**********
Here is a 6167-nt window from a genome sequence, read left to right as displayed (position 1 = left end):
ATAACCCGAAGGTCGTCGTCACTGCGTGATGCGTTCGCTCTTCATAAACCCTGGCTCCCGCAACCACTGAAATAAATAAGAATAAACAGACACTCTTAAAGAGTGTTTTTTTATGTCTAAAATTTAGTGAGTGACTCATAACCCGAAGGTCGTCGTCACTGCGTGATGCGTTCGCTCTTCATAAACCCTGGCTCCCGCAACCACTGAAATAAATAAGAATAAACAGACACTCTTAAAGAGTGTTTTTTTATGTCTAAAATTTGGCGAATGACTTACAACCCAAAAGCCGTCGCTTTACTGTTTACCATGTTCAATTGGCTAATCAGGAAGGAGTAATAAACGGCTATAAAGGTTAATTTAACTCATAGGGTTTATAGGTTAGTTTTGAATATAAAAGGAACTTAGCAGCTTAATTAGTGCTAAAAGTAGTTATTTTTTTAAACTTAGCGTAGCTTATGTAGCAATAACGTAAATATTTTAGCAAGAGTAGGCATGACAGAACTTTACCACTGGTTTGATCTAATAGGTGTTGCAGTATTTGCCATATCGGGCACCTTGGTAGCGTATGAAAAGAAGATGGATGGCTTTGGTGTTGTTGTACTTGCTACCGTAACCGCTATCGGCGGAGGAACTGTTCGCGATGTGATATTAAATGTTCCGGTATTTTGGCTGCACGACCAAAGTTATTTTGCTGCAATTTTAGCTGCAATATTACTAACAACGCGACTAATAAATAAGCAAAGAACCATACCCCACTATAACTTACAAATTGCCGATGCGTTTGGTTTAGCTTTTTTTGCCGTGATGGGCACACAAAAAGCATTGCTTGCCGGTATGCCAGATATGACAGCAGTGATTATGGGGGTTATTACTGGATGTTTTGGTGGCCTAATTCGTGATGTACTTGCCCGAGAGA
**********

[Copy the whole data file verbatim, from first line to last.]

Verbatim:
Here is a 6167-nt window from a genome sequence, read left to right as displayed (position 1 = left end):
ATAACCCGAAGGTCGTCGTCACTGCGTGATGCGTTCGCTCTTCATAAACCCTGGCTCCCGCAACCACTGAAATAAATAAGAATAAACAGACACTCTTAAAGAGTGTTTTTTTATGTCTAAAATTTAGTGAGTGACTCATAACCCGAAGGTCGTCGTCACTGCGTGATGCGTTCGCTCTTCATAAACCCTGGCTCCCGCAACCACTGAAATAAATAAGAATAAACAGACACTCTTAAAGAGTGTTTTTTTATGTCTAAAATTTGGCGAATGACTTACAACCCAAAAGCCGTCGCTTTACTGTTTACCATGTTCAATTGGCTAATCAGGAAGGAGTAATAAACGGCTATAAAGGTTAATTTAACTCATAGGGTTTATAGGTTAGTTTTGAATATAAAAGGAACTTAGCAGCTTAATTAGTGCTAAAAGTAGTTATTTTTTTAAACTTAGCGTAGCTTATGTAGCAATAACGTAAATATTTTAGCAAGAGTAGGCATGACAGAACTTTACCACTGGTTTGATCTAATAGGTGTTGCAGTATTTGCCATATCGGGCACCTTGGTAGCGTATGAAAAGAAGATGGATGGCTTTGGTGTTGTTGTACTTGCTACCGTAACCGCTATCGGCGGAGGAACTGTTCGCGATGTGATATTAAATGTTCCGGTATTTTGGCTGCACGACCAAAGTTATTTTGCTGCAATTTTAGCTGCAATATTACTAACAACGCGACTAATAAATAAGCAAAGAACCATACCCCACTATAACTTACAAATTGCCGATGCGTTTGGTTTAGCTTTTTTTGCCGTGATGGGCACACAAAAAGCATTGCTTGCCGGTATGCCAGATATGACAGCAGTGATTATGGGGGTTATTACTGGATGTTTTGGTGGCCTAATTCGTGATGTACTTGCCCGAGAGA